Greg Kessinger is SD&I’s fire alarm and codes expert and a regular contributor. Email him your fire & life safety questions at firstname.lastname@example.org.
Red means “stop.” Green means “go.” Don’t use the elevators during a fire. The public has been instructed by simple safety rules like these for almost 100 years now, so it may appear unbelievable when we first see the changes being made to signage in some new (extremely tall) high-rise buildings.
Studies have been produced that reevaluate the practice of not using elevators during a fire. These studies found, that in buildings where elevators were permitted to be used for evacuation, evacuation times reduced dramatically. The 2013 edition of NFPA 72 National Fire Alarm & Signaling Code already includes a new section, 21.6, regarding these “Occupant Evacuation Elevators.”
These will be used where buildings contain many occupants in upper floors or where occupants are mobility impaired such as high-rise apartment buildings for the elderly. Regardless, if it is more efficient and just as safe (and faster means safer) then this is a step in the right direction. It sure beats the zip lines and parachute alternatives being discussed shortly after 9/11. On second thought, anytime I can eliminate the need for having to take the stairs, I’m all for it.
Another new section, 21.5 in NFPA 72, addresses the new “Fire Service Access Elevators,” which will be for first responders to use only in an emergency. Unlike now, these new elevator(s) to be used by the emergency responders will be ‘extra’ elevators and will not take away from those that may be needed by the public.
Besides adding an elevator or two for fire fighters, other construction issues will have to be addressed to accommodate the new Occupant Evacuation Elevators. Elevator lobbies will have to be fire and smoke proof. Each elevator lobby used for evacuation will have to be made large enough to hold the rated occupant load for that floor. There will be two-way communication phones for public use to enable conversations from the lobbies down to the fire command center. Each elevator lobby must also contain an exit door to the emergency stairway since most able-bodied persons will want to begin their descent as soon as possible and probably not choose to wait for the elevator. Electronic elevator information signs in the lobbies will constantly indicate the operational status of the elevators so that people waiting there will be informed whether the elevators are working or not. Elevators with this equipment can manually or automatically be dedicated to the floor or group of floors, based on the alarm information that is provided.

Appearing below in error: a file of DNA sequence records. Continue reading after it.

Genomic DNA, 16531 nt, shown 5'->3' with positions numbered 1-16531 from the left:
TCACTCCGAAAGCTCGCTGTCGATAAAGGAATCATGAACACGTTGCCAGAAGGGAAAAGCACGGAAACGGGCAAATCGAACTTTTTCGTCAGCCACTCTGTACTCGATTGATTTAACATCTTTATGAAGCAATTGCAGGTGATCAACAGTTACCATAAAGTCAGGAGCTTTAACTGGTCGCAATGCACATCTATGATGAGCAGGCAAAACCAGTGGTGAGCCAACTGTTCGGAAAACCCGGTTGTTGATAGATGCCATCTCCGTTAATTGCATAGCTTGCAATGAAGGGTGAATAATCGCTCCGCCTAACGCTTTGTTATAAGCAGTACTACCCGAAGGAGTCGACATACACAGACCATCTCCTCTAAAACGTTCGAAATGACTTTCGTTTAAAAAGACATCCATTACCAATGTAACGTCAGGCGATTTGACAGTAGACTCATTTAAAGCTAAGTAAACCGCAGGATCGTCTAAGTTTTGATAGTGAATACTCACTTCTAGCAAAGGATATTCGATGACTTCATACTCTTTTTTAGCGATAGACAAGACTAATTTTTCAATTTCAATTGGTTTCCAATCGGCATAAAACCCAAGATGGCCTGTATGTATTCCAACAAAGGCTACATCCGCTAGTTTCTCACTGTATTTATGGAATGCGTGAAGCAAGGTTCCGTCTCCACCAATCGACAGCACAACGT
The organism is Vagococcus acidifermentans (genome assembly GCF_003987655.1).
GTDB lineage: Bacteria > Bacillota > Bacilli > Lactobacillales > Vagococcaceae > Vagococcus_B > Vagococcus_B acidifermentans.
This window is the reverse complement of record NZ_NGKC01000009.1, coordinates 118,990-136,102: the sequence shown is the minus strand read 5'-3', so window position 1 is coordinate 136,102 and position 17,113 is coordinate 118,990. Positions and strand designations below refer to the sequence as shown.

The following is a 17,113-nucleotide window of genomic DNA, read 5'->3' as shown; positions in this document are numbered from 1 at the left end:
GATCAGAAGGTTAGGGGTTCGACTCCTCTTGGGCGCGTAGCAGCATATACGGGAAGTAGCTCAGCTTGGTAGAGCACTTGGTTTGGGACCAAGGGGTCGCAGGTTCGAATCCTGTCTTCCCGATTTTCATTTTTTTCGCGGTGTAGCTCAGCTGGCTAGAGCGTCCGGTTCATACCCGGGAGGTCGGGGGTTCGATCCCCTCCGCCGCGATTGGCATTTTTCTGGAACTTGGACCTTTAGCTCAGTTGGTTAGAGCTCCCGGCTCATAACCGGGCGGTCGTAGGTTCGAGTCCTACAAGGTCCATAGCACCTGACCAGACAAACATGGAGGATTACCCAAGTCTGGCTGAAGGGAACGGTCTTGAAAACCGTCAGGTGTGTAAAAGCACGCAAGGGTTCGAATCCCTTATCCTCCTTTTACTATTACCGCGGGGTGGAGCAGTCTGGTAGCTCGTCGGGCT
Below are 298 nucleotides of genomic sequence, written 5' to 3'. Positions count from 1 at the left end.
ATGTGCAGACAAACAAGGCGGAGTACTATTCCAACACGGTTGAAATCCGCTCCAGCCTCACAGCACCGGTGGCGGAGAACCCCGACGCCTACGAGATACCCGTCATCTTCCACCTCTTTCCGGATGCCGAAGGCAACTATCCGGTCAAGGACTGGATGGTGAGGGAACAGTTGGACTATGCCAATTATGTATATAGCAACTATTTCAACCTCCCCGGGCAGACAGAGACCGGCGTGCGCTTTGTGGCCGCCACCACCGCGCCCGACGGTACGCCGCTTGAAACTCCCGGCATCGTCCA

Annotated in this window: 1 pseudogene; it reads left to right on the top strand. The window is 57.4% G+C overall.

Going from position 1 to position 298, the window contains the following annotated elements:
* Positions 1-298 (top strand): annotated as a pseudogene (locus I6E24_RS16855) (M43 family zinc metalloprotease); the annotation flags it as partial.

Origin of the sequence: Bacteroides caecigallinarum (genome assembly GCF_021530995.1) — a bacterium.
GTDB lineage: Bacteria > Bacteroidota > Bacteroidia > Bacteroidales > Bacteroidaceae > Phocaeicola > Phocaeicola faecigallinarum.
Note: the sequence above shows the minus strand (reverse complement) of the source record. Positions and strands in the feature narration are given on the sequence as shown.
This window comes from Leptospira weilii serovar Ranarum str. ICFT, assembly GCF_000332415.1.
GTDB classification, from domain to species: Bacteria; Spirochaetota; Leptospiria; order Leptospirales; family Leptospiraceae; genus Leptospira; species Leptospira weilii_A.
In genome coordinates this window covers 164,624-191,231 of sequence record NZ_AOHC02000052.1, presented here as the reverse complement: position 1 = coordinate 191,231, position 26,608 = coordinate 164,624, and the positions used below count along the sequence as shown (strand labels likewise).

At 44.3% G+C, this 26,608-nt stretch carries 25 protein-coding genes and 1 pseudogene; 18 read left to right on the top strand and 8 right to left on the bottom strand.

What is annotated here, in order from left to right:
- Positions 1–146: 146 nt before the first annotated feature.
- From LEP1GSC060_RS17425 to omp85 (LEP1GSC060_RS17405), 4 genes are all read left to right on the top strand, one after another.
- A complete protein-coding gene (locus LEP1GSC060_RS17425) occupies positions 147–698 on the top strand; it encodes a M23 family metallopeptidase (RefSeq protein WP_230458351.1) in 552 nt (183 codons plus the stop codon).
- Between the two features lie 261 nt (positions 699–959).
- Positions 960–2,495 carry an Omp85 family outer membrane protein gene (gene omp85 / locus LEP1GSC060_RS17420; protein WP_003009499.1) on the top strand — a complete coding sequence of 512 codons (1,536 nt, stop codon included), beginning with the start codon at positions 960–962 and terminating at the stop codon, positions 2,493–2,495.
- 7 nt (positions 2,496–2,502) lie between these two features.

Construction changes and other modifications
Other construction changes will require that the hoistway be protected from fire, smoke, and even water; no sprinklers will be permitted in the elevator hoistway or machine room. The elevator shunt-trip feature will not be a worry for firefighters anymore, or a danger for the public evacuees, since it will no longer be required. One unchanged rule is that elevators will still be recalled if smoke is detected in an elevator lobby.
Most of us technicians have a far greater chance of using these new elevators than we would winning the bid for installing the two-way emergency communications and addressable smoke detectors needed for each recall level and that’s fine with me. (P.S. I understand that green and red lights will still be used to indicate the operational status of the elevators at each lobby.)
Greg Kessinger is SD&I’s longtime resident fire alarm and codes expert. His column is the longest, continually running contribution in the 35-year history of the magazine. He can be reached at email@example.com.